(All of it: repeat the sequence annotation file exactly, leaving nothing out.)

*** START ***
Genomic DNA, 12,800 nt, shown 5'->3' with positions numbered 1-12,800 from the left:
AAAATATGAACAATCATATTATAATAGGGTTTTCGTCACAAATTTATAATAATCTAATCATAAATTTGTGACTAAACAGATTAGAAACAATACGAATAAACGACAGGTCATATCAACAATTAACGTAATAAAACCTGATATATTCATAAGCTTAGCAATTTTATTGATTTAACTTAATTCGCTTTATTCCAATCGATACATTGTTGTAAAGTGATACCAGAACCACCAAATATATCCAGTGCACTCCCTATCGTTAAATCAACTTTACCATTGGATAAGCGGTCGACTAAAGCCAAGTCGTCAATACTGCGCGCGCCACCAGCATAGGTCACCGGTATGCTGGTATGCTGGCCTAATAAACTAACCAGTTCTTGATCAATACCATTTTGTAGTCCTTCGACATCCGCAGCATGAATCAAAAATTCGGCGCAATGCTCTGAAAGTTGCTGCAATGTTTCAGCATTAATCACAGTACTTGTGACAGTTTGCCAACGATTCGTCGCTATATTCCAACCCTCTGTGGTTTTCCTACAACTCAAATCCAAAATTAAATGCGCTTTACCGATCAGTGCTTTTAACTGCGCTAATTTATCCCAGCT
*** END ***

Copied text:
Genomic DNA, 12,800 nt, shown 5'->3' with positions numbered 1-12,800 from the left:
AAAATATGAACAATCATATTATAATAGGGTTTTCGTCACAAATTTATAATAATCTAATCATAAATTTGTGACTAAACAGATTAGAAACAATACGAATAAACGACAGGTCATATCAACAATTAACGTAATAAAACCTGATATATTCATAAGCTTAGCAATTTTATTGATTTAACTTAATTCGCTTTATTCCAATCGATACATTGTTGTAAAGTGATACCAGAACCACCAAATATATCCAGTGCACTCCCTATCGTTAAATCAACTTTACCATTGGATAAGCGGTCGACTAAAGCCAAGTCGTCAATACTGCGCGCGCCACCAGCATAGGTCACCGGTATGCTGGTATGCTGGCCTAATAAACTAACCAGTTCTTGATCAATACCATTTTGTAGTCCTTCGACATCCGCAGCATGAATCAAAAATTCGGCGCAATGCTCTGAAAGTTGCTGCAATGTTTCAGCATTAATCACAGTACTTGTGACAGTTTGCCAACGATTCGTCGCTATATTCCAACCCTCTGTGGTTTTCCTACAACTCAAATCCAAAATTAAATGCGCTTTACCGATCAGTGCTTTTAACTGCGCTAATTTATCCCAGCT